Many families living in the western portion of downtown and the historic neighborhoods of Vine City and English Avenue have faced difficult economic and social challenges. Struggling schools, high unemployment, persistent crime, poor housing and other challenges feed into and perpetuate one another.
On top of that, the Great Recession hit particularly hard communities that were already struggling. Despite previous investments and proximity to the Atlanta University Center, Georgia Tech and Centennial Olympic Park, these communities have continued to experience decline. We now have a historic opportunity to sustain and support a strategy for revitalization.
Revitalization efforts in the past, though well-intentioned, failed to produce long-term results. They were disconnected and focused narrowly on single issues, such as housing. In addition, a massive effort was not reached because limited resources were spread too thinly. Over the last two decades, we have learned that success will require a multi-disciplinary approach that addresses housing, job training, public safety, physical infrastructure, health and human services and k-12 education. The challenges faced by these neighborhoods will require solutions to reverse this downward trend.
Last fall, Invest Atlanta took on that challenge and began work on a bottom-up plan that empowers local action and encourages public-private partnerships. Projects and initiatives suggested by the community over the years are being evaluated in light of the area’s current economic, social and environmental conditions. Our goal: Identify and consolidate community priorities into a targeted plan that weaves all the elements necessary for comprehensive revitalization.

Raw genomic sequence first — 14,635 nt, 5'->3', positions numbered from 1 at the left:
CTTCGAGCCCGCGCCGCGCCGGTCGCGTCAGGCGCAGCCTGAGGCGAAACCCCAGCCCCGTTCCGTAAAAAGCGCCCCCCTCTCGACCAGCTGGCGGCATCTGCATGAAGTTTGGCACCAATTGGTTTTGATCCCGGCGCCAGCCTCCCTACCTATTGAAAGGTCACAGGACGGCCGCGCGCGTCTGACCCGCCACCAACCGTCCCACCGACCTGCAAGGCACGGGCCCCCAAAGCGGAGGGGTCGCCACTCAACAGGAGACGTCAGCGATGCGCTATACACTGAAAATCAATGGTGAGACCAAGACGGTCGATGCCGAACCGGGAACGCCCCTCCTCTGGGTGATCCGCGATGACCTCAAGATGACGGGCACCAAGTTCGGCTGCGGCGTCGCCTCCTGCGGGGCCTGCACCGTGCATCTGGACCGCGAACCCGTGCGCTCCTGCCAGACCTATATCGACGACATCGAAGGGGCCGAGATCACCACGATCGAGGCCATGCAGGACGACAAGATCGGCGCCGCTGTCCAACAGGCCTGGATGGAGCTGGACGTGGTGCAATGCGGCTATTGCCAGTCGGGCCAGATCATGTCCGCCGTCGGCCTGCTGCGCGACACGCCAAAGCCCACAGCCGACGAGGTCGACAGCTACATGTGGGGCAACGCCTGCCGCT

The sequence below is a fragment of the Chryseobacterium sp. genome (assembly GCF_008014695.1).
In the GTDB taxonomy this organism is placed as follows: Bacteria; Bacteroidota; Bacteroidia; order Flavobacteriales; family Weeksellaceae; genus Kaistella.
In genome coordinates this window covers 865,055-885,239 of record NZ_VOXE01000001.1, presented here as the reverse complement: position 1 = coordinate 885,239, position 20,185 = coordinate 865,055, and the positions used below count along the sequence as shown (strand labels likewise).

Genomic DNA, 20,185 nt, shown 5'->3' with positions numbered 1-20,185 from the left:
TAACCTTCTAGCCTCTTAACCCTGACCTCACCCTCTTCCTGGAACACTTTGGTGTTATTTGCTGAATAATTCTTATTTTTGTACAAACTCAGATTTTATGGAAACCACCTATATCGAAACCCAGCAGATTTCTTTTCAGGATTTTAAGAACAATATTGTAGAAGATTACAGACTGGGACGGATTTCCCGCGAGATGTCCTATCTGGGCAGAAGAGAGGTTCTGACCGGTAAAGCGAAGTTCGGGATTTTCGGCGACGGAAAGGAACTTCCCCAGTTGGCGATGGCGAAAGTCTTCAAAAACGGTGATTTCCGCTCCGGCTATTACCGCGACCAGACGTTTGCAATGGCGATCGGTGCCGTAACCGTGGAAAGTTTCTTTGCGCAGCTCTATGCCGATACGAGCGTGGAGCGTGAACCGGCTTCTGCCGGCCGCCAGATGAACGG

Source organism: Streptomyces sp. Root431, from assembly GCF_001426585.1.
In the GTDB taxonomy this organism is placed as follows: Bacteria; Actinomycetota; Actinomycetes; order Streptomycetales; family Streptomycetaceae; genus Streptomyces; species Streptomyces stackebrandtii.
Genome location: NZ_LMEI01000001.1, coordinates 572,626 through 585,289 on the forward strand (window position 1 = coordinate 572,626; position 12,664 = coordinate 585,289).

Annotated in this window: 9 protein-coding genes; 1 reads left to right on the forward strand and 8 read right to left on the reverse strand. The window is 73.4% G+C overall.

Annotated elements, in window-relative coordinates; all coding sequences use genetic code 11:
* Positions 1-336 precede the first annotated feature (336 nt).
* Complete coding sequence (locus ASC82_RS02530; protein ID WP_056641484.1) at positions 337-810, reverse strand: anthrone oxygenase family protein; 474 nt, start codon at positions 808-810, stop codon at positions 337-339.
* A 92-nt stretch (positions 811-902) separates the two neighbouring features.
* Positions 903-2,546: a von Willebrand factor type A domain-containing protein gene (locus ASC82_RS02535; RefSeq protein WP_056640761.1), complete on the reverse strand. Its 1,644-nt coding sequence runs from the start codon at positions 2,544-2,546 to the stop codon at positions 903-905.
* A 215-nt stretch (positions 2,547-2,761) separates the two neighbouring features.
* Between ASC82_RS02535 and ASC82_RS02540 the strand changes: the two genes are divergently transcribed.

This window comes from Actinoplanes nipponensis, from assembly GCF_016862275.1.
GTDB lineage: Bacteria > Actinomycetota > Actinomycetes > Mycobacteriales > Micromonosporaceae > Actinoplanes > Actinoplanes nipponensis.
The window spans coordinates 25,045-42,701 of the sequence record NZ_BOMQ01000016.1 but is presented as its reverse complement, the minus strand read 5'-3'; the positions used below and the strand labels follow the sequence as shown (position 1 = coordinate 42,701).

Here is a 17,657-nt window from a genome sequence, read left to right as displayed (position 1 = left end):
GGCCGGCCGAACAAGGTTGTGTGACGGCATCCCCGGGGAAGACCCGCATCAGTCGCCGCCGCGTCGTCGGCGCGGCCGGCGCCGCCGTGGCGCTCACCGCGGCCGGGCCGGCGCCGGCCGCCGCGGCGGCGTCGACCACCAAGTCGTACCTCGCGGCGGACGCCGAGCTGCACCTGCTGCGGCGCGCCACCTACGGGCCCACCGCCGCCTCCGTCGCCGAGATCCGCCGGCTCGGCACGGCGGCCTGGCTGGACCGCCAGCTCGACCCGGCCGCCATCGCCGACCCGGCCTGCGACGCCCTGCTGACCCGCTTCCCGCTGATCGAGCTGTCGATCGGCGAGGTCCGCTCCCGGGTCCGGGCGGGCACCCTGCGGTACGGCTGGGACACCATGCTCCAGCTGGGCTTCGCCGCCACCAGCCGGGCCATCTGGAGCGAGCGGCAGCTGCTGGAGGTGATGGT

The proposed new Falcons stadium creates an opportunity to align resources for Vine City, English Avenue and Castleberry Hill. Invest Atlanta has committed $15 million from the Westside Tax Allocation District (TAD) Community Improvement Fund for economic development projects that would attract private and philanthropic investment.
In addition, the Arthur M. Blank Family Foundation has committed $15 million to the neighborhoods contiguous to the new stadium. We are grateful for the foundation’s partnership and expertise as we undertake this important work.
The focus this new stadium will bring, combined with signs of economic recovery, create a once-in-a-lifetime opportunity to end the cycle of poverty that has paralyzed these communities for too long. The desired outcome is a community dynamic that creates jobs, empowers current residents and attracts new families.
Stakeholders must be willing to put aside parochial interests and work together. This does not mean that there won’t be differences in opinion or feelings of distrust and skepticism. It does, however, require that people move beyond those issues and focus on the work at hand. If we can do that, these communities will see a renaissance that does justice to their historic past and ensures a stronger future.
Brian McGowan is the CEO of Invest Atlanta, Atlanta’s economic development agency.